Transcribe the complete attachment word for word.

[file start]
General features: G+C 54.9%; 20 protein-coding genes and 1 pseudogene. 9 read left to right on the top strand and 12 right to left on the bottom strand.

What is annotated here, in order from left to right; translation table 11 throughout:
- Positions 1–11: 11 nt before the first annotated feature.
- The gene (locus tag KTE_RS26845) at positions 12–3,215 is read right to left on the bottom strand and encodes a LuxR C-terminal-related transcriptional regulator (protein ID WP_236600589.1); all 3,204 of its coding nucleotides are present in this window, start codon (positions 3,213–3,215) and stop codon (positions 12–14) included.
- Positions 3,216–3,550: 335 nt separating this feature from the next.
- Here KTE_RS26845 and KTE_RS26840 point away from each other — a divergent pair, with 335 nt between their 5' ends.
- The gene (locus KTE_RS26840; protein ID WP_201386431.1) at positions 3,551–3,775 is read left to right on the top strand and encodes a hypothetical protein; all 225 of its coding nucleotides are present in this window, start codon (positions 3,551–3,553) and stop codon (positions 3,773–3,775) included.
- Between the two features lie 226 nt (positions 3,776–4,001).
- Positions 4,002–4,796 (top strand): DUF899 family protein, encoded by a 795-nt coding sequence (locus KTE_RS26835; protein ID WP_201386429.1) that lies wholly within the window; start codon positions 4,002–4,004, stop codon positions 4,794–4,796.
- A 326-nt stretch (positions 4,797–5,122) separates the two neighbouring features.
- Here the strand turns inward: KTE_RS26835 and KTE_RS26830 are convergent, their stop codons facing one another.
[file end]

General features: G+C 54.9%; 20 protein-coding genes and 1 pseudogene. 9 read left to right on the top strand and 12 right to left on the bottom strand.

What is annotated here, in order from left to right; translation table 11 throughout:
- Positions 1–11: 11 nt before the first annotated feature.
- The gene (locus tag KTE_RS26845) at positions 12–3,215 is read right to left on the bottom strand and encodes a LuxR C-terminal-related transcriptional regulator (protein ID WP_236600589.1); all 3,204 of its coding nucleotides are present in this window, start codon (positions 3,213–3,215) and stop codon (positions 12–14) included.
- Positions 3,216–3,550: 335 nt separating this feature from the next.
- Here KTE_RS26845 and KTE_RS26840 point away from each other — a divergent pair, with 335 nt between their 5' ends.
- The gene (locus KTE_RS26840; protein ID WP_201386431.1) at positions 3,551–3,775 is read left to right on the top strand and encodes a hypothetical protein; all 225 of its coding nucleotides are present in this window, start codon (positions 3,551–3,553) and stop codon (positions 3,773–3,775) included.
- Between the two features lie 226 nt (positions 3,776–4,001).
- Positions 4,002–4,796 (top strand): DUF899 family protein, encoded by a 795-nt coding sequence (locus KTE_RS26835; protein ID WP_201386429.1) that lies wholly within the window; start codon positions 4,002–4,004, stop codon positions 4,794–4,796.
- A 326-nt stretch (positions 4,797–5,122) separates the two neighbouring features.
- Here the strand turns inward: KTE_RS26835 and KTE_RS26830 are convergent, their stop codons facing one another.